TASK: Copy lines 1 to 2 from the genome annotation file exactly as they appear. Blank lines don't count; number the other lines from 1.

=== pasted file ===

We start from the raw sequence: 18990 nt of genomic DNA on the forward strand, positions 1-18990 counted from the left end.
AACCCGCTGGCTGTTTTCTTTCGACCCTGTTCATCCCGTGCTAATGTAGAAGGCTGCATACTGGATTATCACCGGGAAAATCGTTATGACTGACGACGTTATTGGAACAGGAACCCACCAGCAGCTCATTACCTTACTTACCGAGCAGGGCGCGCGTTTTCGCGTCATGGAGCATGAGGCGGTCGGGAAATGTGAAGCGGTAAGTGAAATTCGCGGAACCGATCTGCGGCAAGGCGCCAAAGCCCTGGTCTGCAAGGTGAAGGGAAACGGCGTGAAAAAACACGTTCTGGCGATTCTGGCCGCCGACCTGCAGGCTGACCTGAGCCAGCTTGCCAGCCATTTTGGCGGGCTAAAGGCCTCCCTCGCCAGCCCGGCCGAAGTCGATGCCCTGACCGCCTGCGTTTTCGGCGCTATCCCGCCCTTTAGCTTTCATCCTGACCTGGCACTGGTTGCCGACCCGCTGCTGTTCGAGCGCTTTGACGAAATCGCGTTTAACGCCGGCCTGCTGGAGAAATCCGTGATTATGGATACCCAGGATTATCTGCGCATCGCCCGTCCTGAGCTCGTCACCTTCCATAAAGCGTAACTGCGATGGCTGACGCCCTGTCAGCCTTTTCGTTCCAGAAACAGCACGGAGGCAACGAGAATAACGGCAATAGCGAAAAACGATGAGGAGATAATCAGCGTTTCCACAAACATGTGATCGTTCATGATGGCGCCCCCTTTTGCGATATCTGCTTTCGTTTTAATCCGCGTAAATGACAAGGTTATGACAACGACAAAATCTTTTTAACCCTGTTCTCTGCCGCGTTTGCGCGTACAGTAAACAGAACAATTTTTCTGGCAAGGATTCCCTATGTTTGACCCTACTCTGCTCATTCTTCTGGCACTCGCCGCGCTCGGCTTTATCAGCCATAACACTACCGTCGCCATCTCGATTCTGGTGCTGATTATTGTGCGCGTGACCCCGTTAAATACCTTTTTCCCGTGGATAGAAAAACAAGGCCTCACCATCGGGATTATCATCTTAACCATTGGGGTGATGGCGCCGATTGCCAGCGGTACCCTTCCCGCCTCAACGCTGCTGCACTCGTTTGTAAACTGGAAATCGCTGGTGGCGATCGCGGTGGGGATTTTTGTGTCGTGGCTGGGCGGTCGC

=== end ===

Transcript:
We start from the raw sequence: 18990 nt of genomic DNA on the forward strand, positions 1-18990 counted from the left end.
AACCCGCTGGCTGTTTTCTTTCGACCCTGTTCATCCCGTGCTAATGTAGAAGGCTGCATACTGGATTATCACCGGGAAAATCGTTATGACTGACGACGTTATTGGAACAGGAACCCACCAGCAGCTCATTACCTTACTTACCGAGCAGGGCGCGCGTTTTCGCGTCATGGAGCATGAGGCGGTCGGGAAATGTGAAGCGGTAAGTGAAATTCGCGGAACCGATCTGCGGCAAGGCGCCAAAGCCCTGGTCTGCAAGGTGAAGGGAAACGGCGTGAAAAAACACGTTCTGGCGATTCTGGCCGCCGACCTGCAGGCTGACCTGAGCCAGCTTGCCAGCCATTTTGGCGGGCTAAAGGCCTCCCTCGCCAGCCCGGCCGAAGTCGATGCCCTGACCGCCTGCGTTTTCGGCGCTATCCCGCCCTTTAGCTTTCATCCTGACCTGGCACTGGTTGCCGACCCGCTGCTGTTCGAGCGCTTTGACGAAATCGCGTTTAACGCCGGCCTGCTGGAGAAATCCGTGATTATGGATACCCAGGATTATCTGCGCATCGCCCGTCCTGAGCTCGTCACCTTCCATAAAGCGTAACTGCGATGGCTGACGCCCTGTCAGCCTTTTCGTTCCAGAAACAGCACGGAGGCAACGAGAATAACGGCAATAGCGAAAAACGATGAGGAGATAATCAGCGTTTCCACAAACATGTGATCGTTCATGATGGCGCCCCCTTTTGCGATATCTGCTTTCGTTTTAATCCGCGTAAATGACAAGGTTATGACAACGACAAAATCTTTTTAACCCTGTTCTCTGCCGCGTTTGCGCGTACAGTAAACAGAACAATTTTTCTGGCAAGGATTCCCTATGTTTGACCCTACTCTGCTCATTCTTCTGGCACTCGCCGCGCTCGGCTTTATCAGCCATAACACTACCGTCGCCATCTCGATTCTGGTGCTGATTATTGTGCGCGTGACCCCGTTAAATACCTTTTTCCCGTGGATAGAAAAACAAGGCCTCACCATCGGGATTATCATCTTAACCATTGGGGTGATGGCGCCGATTGCCAGCGGTACCCTTCCCGCCTCAACGCTGCTGCACTCGTTTGTAAACTGGAAATCGCTGGTGGCGATCGCGGTGGGGATTTTTGTGTCGTGGCTGGGCGGTCGC